Come join us for this TEDx viewing party at the Northbrook Public Library. Our theme for the night is "Our Relationship with Social Media." Refreshments will be provided. Tickets are not required but registration is suggested. All are welcome, but seating is limited to the first 100 attendees.
Post Event Recap:
After a brief introductory TEDx video, three TED Talks were screened:
- Social activist Monica Lewinsky, "The Price of Shame"
- Cognitive scientist Stefana Broadbent, "How the Internet Enables Intimacy"
- Futurist Juan Enriquez, "Your Online Life, as Permanent as a Tattoo"
Quite a few participants voiced their approval of Monica Lewinsky’s message of empathy, especially when dealing with online interactions. Often people will post comments that they would never say to someone face-to-face, which can be hurtful. They felt like they understood how she could make a mistake at age 22 – mistakes at that age are a fact of life – and were made aware of just how devastating the effect of it was on her due to the magnification and spread of the information via the Internet. One participant felt that Ms. Lewinsky did a good job of reinventing herself, and another enjoyed her suggestion to be an "upstander." Another participant felt that it needed to be pointed out that there is a difference between social media and other technologies, such as Skype. Not all of either type of technology is bad, if used in positive ways. All seemed to agree that the negativity with regard to social media stems from its abuse by some, and that nothing is “all bad.”
The second talk sparked discussion about whether or not technology does nor does not promote intimacy. Some felt that the medium is not personal and does not promote “real” intimacy - e.g. it is hard to tell what a person is really feeling or thinking online or in a text. Others voiced the opinion that texting, social media, and Skype are all ways that we can connect and reconnect with others, thus fostering intimacy and relationships like never before.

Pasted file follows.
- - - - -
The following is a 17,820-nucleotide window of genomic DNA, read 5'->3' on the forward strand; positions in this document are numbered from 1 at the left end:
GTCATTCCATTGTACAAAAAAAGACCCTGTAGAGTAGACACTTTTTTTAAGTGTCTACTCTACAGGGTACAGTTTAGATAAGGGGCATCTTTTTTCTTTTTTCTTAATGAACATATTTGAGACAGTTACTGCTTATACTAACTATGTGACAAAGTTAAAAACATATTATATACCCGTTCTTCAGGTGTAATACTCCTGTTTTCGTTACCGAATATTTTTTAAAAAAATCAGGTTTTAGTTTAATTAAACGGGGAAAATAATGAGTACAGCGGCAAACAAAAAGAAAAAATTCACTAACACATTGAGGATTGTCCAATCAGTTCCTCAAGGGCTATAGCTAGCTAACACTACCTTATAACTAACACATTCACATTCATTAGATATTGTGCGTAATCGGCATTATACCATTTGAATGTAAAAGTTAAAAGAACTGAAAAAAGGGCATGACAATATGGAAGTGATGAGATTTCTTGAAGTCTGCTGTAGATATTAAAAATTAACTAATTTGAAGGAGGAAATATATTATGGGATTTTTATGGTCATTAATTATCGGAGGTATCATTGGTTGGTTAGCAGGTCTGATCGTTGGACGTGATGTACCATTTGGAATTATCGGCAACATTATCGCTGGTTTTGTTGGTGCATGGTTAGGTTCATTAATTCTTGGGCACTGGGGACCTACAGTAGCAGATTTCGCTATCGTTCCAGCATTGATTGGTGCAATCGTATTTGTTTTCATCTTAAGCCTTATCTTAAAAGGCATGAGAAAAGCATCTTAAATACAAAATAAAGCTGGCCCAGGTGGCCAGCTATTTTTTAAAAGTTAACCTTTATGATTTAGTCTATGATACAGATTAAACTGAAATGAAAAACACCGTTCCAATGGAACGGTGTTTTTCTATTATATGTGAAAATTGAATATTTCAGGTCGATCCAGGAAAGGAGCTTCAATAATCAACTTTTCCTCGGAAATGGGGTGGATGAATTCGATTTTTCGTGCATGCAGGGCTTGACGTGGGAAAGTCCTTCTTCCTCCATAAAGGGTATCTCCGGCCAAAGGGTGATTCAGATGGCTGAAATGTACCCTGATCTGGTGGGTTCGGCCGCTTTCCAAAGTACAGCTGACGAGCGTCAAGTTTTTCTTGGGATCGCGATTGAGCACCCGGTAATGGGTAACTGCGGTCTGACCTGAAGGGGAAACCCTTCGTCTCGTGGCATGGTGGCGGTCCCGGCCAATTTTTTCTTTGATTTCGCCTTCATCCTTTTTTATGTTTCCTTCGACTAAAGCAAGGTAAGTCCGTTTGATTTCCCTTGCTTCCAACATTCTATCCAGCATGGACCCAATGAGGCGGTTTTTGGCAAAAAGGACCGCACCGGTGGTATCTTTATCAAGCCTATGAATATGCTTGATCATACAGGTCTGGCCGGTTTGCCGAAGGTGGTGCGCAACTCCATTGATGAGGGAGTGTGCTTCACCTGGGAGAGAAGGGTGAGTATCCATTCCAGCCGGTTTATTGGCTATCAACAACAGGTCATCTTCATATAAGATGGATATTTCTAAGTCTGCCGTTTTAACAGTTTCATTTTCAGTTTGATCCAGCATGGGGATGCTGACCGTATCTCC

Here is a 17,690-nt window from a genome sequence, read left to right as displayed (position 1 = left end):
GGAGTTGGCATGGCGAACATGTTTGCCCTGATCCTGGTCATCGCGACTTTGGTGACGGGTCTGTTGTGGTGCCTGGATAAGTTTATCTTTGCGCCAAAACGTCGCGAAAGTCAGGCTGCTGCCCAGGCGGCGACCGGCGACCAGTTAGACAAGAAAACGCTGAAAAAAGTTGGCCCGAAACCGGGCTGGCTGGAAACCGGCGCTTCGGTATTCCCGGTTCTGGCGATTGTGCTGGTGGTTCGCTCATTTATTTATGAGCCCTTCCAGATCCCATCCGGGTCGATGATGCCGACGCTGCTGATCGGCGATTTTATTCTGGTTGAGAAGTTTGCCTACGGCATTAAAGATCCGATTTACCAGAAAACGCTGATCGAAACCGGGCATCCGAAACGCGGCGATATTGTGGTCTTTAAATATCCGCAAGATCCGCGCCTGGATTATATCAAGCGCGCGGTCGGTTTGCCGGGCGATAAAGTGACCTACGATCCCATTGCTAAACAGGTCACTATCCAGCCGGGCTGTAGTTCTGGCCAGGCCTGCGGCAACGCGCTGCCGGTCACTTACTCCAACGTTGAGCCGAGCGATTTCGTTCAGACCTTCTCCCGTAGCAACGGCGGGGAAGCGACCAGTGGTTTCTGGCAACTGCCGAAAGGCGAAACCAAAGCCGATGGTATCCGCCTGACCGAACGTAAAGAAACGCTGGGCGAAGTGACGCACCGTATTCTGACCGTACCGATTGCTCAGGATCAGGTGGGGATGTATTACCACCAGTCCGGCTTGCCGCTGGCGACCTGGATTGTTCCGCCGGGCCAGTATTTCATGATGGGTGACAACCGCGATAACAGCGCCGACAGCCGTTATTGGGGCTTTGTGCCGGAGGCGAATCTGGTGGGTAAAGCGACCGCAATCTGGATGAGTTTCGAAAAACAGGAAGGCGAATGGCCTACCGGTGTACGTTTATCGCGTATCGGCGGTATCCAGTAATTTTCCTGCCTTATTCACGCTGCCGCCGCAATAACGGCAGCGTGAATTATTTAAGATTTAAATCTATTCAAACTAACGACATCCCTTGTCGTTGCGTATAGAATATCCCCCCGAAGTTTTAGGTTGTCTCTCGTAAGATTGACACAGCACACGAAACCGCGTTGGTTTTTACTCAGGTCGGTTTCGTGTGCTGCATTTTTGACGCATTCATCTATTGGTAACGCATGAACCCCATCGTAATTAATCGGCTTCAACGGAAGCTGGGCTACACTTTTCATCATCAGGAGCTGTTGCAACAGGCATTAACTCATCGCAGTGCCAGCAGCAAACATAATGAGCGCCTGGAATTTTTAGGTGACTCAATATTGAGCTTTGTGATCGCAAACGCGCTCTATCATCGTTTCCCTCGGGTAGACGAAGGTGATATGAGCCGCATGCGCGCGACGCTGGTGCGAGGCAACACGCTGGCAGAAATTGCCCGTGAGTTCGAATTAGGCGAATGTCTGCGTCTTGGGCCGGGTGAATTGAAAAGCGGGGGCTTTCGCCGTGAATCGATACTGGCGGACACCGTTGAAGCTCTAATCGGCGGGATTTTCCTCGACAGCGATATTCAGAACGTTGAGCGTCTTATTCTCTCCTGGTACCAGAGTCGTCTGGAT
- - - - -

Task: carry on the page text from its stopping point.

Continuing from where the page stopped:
The third talk was a little confusing to some in its presentation, but the message of the permanency of our electronic lives got across to all. It sparked a good discussion of privacy and the protection of personal information and how even if you don’t go online, your information is out there. The provocative question was raised: Do kids these days even have a private life? It was generally agreed that to be a part of the online world, some privacy must be given up. And even if one does not participate, some information that was once “private” is now more accessible to all – and permanent.
Although one participant felt that the 3 talks veered towards the negative aspects of social
media, the group generally agreed that there was some balance and the discussion that followed highlighted both the positive and negative aspects of this new form of communication.
Nadia Goodman, "This is what happened when we posted Monica Lewinsky's TED Talk"
Sally Kohn, "Don't like clickbait? Don't click"
Clay Shirky, "How social media can make history"
Ethan Zuckerman, "Listening to global voices"